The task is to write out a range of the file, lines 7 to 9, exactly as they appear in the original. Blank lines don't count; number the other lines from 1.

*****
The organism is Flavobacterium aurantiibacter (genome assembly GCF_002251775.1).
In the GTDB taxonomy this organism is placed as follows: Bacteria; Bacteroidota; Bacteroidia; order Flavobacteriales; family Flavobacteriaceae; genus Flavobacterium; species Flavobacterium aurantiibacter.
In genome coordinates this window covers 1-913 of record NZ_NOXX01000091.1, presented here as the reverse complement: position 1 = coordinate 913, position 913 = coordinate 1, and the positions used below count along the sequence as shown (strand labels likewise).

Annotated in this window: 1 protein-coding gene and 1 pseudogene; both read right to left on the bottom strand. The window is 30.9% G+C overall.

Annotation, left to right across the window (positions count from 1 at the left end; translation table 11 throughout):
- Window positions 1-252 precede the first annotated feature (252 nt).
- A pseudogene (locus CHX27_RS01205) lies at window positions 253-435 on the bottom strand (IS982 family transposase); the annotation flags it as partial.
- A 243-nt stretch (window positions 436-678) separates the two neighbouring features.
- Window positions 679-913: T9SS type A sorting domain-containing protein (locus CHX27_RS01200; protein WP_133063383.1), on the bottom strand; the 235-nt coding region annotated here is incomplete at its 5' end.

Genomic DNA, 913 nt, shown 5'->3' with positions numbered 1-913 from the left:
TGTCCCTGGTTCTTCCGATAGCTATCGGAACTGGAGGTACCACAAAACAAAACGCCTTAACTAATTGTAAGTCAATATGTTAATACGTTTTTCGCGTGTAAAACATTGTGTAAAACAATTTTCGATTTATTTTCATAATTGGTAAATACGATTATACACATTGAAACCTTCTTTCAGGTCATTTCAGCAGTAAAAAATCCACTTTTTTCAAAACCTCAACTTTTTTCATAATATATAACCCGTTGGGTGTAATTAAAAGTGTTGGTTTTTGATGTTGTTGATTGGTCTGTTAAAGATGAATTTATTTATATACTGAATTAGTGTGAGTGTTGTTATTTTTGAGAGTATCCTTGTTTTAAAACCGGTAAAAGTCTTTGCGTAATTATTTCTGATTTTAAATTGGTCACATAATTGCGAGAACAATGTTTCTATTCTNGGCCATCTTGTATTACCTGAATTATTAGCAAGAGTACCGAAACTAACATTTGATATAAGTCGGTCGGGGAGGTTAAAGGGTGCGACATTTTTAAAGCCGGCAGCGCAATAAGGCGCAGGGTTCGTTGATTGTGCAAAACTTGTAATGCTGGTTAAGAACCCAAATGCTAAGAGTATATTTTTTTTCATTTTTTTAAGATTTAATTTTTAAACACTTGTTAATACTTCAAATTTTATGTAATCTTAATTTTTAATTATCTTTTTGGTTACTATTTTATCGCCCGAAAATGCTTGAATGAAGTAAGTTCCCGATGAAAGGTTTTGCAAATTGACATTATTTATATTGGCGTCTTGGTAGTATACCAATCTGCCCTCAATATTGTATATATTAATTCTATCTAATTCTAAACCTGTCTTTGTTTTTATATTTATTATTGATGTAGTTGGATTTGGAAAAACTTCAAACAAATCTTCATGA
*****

- A pseudogene (locus CHX27_RS01205) lies at window positions 253-435 on the bottom strand (IS982 family transposase); the annotation flags it as partial.
- A 243-nt stretch (window positions 436-678) separates the two neighbouring features.
- Window positions 679-913: T9SS type A sorting domain-containing protein (locus CHX27_RS01200; protein WP_133063383.1), on the bottom strand; the 235-nt coding region annotated here is incomplete at its 5' end.